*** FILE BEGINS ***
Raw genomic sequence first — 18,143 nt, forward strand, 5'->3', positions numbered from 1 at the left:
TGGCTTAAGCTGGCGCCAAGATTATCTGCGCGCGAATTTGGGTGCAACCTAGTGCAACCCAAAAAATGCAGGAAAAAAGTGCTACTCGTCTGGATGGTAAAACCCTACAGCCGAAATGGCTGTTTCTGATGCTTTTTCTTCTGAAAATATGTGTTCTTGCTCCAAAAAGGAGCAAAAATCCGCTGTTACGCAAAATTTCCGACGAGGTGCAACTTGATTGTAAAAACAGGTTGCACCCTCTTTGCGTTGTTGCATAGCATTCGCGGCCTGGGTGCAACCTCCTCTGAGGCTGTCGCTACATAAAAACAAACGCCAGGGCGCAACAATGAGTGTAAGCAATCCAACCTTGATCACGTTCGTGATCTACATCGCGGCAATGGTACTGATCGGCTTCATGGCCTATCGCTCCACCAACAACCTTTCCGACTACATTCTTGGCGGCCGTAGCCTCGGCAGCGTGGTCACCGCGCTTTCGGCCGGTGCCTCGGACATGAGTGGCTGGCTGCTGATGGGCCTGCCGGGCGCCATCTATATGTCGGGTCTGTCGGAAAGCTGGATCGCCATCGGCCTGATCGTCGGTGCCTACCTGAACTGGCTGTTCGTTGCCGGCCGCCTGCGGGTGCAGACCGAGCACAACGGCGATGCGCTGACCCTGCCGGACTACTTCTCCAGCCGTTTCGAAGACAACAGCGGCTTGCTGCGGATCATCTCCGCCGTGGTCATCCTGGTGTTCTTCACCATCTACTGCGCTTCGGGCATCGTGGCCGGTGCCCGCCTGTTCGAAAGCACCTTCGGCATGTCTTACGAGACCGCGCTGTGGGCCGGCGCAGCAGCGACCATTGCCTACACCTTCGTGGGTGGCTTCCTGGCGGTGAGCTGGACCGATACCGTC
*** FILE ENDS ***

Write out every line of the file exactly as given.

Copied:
Raw genomic sequence first — 18,143 nt, forward strand, 5'->3', positions numbered from 1 at the left:
TGGCTTAAGCTGGCGCCAAGATTATCTGCGCGCGAATTTGGGTGCAACCTAGTGCAACCCAAAAAATGCAGGAAAAAAGTGCTACTCGTCTGGATGGTAAAACCCTACAGCCGAAATGGCTGTTTCTGATGCTTTTTCTTCTGAAAATATGTGTTCTTGCTCCAAAAAGGAGCAAAAATCCGCTGTTACGCAAAATTTCCGACGAGGTGCAACTTGATTGTAAAAACAGGTTGCACCCTCTTTGCGTTGTTGCATAGCATTCGCGGCCTGGGTGCAACCTCCTCTGAGGCTGTCGCTACATAAAAACAAACGCCAGGGCGCAACAATGAGTGTAAGCAATCCAACCTTGATCACGTTCGTGATCTACATCGCGGCAATGGTACTGATCGGCTTCATGGCCTATCGCTCCACCAACAACCTTTCCGACTACATTCTTGGCGGCCGTAGCCTCGGCAGCGTGGTCACCGCGCTTTCGGCCGGTGCCTCGGACATGAGTGGCTGGCTGCTGATGGGCCTGCCGGGCGCCATCTATATGTCGGGTCTGTCGGAAAGCTGGATCGCCATCGGCCTGATCGTCGGTGCCTACCTGAACTGGCTGTTCGTTGCCGGCCGCCTGCGGGTGCAGACCGAGCACAACGGCGATGCGCTGACCCTGCCGGACTACTTCTCCAGCCGTTTCGAAGACAACAGCGGCTTGCTGCGGATCATCTCCGCCGTGGTCATCCTGGTGTTCTTCACCATCTACTGCGCTTCGGGCATCGTGGCCGGTGCCCGCCTGTTCGAAAGCACCTTCGGCATGTCTTACGAGACCGCGCTGTGGGCCGGCGCAGCAGCGACCATTGCCTACACCTTCGTGGGTGGCTTCCTGGCGGTGAGCTGGACCGATACCGTC